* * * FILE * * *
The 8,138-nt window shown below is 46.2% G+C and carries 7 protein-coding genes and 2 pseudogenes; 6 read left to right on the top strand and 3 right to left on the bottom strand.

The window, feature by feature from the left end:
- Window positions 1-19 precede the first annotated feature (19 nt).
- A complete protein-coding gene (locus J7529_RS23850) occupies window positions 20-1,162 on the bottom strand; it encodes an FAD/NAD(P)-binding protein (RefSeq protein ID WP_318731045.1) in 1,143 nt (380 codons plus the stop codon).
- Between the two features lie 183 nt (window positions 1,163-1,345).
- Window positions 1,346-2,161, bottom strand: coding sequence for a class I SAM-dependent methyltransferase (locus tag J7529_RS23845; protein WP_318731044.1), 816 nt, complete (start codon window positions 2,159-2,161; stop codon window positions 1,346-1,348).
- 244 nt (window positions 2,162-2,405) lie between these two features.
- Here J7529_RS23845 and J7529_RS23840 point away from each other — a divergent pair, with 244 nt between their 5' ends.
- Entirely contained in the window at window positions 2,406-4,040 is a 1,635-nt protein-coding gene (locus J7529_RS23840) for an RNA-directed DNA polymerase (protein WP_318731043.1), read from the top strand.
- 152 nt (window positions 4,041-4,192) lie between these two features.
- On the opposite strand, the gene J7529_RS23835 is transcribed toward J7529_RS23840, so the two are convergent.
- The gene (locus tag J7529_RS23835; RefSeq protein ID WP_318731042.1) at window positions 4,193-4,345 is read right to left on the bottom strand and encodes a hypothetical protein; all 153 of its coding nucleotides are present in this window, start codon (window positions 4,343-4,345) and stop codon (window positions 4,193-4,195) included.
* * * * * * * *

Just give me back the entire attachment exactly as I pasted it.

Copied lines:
The 8,138-nt window shown below is 46.2% G+C and carries 7 protein-coding genes and 2 pseudogenes; 6 read left to right on the top strand and 3 right to left on the bottom strand.

The window, feature by feature from the left end:
- Window positions 1-19 precede the first annotated feature (19 nt).
- A complete protein-coding gene (locus J7529_RS23850) occupies window positions 20-1,162 on the bottom strand; it encodes an FAD/NAD(P)-binding protein (RefSeq protein ID WP_318731045.1) in 1,143 nt (380 codons plus the stop codon).
- Between the two features lie 183 nt (window positions 1,163-1,345).
- Window positions 1,346-2,161, bottom strand: coding sequence for a class I SAM-dependent methyltransferase (locus tag J7529_RS23845; protein WP_318731044.1), 816 nt, complete (start codon window positions 2,159-2,161; stop codon window positions 1,346-1,348).
- 244 nt (window positions 2,162-2,405) lie between these two features.
- Here J7529_RS23845 and J7529_RS23840 point away from each other — a divergent pair, with 244 nt between their 5' ends.
- Entirely contained in the window at window positions 2,406-4,040 is a 1,635-nt protein-coding gene (locus J7529_RS23840) for an RNA-directed DNA polymerase (protein WP_318731043.1), read from the top strand.
- 152 nt (window positions 4,041-4,192) lie between these two features.
- On the opposite strand, the gene J7529_RS23835 is transcribed toward J7529_RS23840, so the two are convergent.
- The gene (locus tag J7529_RS23835; RefSeq protein ID WP_318731042.1) at window positions 4,193-4,345 is read right to left on the bottom strand and encodes a hypothetical protein; all 153 of its coding nucleotides are present in this window, start codon (window positions 4,343-4,345) and stop codon (window positions 4,193-4,195) included.